But more importantly, these sorts of boycotts rarely have much of an affect on a film's box office. Sure, there have been a few situations where protests against a movie have doomed it, usually via convincing theater owners not to show the film, as happened with The Last Temptation of Christ in 1988 (and even that movie saw robust sales in the handful of theaters that decided to show it). But for the most part, the old maxim that all publicity is good publicity applies.
As Forbes box office analyst Scott Mendelson observes:
The national outcry over the director’s participation in an anti-police brutality march in New York City on October 24, and his inflammatory commentary, has perhaps had the opposite effect. In a world where all publicity is good publicity and staying in the news cycle is of grand importance, the continuing outrage over Tarantino’s statements have done little more than to inflate the importance of both the director and the film he is releasing this year.
The irony here is that Tarantino was already courting controversy — over racially charged statements he made in an interview
In a much-picked-over interview with novelist Bret Easton Ellis in the New York Times Magazine, Tarantino addressed the fact that his films — which in the past have frequently used racial slurs to refer to black characters — have come under criticism for that very quality. He said:
When the black critics came out with savage think pieces about Django [Unchained, the 2012 movie for which he won a screenwriting Oscar], I couldn’t have cared less. If people don’t like my movies, they don’t like my movies, and if they don’t get it, it doesn’t matter. The bad taste that was left in my mouth had to do with this: It’s been a long time since the subject of a writer’s skin was mentioned as often as mine. You wouldn’t think the color of a writer’s skin should have any effect on the words themselves. In a lot of the more ugly pieces my motives were really brought to bear in the most negative way. It’s like I’m some supervillain coming up with this stuff.
That article — in which Tarantino also appears to dismiss the Martin Luther King docudrama Selma as only worthy of an Emmy (something he disputes having said in the context presented in the article) — became the central hub of the internet outrage cycle for a couple of days, largely thanks to the "writer's skin" quote above.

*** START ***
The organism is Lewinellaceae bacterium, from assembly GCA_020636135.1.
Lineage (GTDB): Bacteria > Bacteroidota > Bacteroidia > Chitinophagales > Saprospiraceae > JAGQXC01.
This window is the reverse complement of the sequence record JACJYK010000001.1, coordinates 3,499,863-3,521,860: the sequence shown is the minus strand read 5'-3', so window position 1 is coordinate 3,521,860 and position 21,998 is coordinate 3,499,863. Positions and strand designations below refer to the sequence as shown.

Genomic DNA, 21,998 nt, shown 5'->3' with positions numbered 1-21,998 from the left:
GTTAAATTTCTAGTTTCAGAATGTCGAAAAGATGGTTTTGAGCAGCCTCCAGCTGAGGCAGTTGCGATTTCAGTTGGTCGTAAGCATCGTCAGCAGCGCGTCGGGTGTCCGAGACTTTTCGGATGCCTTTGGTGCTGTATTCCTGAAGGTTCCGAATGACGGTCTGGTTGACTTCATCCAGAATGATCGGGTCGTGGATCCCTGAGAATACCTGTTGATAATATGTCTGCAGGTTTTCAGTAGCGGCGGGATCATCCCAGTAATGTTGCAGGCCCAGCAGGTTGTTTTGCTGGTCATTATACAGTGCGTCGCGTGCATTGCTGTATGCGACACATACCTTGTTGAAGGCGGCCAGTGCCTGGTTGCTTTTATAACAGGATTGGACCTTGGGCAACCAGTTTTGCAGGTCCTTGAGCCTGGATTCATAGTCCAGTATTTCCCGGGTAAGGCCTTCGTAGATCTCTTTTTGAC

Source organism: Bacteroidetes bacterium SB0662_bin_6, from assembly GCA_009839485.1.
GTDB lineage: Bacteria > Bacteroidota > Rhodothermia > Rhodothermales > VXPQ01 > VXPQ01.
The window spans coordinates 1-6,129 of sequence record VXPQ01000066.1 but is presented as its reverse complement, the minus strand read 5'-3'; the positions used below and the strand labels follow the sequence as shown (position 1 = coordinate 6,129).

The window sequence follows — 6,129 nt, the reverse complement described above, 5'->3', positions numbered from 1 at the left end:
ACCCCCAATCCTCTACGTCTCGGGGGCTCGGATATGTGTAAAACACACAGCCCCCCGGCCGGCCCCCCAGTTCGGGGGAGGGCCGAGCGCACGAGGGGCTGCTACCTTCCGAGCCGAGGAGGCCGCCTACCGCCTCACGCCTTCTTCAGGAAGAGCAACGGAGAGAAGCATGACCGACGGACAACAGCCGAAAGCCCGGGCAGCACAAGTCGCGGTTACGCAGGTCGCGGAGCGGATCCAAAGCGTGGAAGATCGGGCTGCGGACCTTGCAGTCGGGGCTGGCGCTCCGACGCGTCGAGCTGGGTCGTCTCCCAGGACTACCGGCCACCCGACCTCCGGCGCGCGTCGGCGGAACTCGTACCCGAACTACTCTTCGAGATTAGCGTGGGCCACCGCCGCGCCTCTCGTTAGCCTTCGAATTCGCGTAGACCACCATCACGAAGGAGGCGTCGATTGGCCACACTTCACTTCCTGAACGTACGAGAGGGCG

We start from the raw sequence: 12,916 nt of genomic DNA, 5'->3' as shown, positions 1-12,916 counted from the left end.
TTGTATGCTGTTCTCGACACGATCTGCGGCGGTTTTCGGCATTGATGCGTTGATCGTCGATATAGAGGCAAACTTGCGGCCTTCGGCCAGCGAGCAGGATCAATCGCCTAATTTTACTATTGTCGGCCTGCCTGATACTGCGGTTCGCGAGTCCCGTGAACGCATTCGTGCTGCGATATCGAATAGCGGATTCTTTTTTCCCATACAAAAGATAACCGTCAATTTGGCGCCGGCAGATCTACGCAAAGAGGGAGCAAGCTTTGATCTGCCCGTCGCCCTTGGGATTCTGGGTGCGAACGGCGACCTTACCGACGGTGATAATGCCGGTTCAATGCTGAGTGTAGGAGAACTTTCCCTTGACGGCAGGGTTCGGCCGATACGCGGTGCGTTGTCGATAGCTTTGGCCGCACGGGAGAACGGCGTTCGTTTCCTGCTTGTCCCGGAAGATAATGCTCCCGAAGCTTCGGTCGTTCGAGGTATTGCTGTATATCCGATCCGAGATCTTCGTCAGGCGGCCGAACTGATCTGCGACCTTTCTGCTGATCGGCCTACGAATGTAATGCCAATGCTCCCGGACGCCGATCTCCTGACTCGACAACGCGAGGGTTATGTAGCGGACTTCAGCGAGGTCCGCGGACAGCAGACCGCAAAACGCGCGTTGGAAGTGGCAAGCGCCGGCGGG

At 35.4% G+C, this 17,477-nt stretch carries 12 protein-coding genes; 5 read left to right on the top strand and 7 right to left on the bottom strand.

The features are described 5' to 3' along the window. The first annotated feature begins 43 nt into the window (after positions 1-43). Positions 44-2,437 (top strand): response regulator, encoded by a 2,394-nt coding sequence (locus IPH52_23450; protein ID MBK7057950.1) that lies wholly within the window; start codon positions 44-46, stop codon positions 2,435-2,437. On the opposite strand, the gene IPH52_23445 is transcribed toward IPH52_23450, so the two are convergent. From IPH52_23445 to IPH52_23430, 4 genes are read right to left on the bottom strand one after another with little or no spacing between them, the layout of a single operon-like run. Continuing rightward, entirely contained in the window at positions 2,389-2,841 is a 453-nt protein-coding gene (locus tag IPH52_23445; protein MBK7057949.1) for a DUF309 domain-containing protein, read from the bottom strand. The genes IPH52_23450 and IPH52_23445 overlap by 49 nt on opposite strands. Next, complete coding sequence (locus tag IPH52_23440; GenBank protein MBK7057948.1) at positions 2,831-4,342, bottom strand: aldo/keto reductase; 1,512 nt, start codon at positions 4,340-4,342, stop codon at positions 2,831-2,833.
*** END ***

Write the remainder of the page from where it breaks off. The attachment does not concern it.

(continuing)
Certainly, Tarantino has been criticized for being a white director and screenwriter who employs racial slurs, but saying he's the director who's most examined in the context of his skin color seems ... hyperbolic. Of course, Tarantino is a man who seems to speak almost exclusively in hyperbole, and to court controversy almost every time he opens his mouth.
As such, his participation in the Rise Up October rally — which focused, not coincidentally, on issues that disproportionately affect black Americans — wasn't just a chance to make a political statement. It was also a chance to combat a wave of bad publicity, one that resulted in even more bad publicity in the end.
But it's the kind of bad publicity that could help him in the long run. The Hateful Eight is a tougher sell than some of Tarantino's recent hits, like Inglourious Basterds and Django Unchained, both of which featured big-name actors (Brad Pitt in the former; Jamie Foxx and Leonardo DiCaprio in the latter) and weighty historical themes (World War II and slavery, respectively). The Hateful Eight, by contrast, is a slow-burn Western that's largely set in one location and whose biggest star is Samuel L. Jackson.
Ultimately, though, the biggest draw to Quentin Tarantino's movies is Tarantino himself. And if nothing else, the various police groups boycotting The Hateful Eight are calling attention to one thing: the fact that Quentin Tarantino has a new movie coming out soon, and if you're a fan of his films, you'll probably want to see it.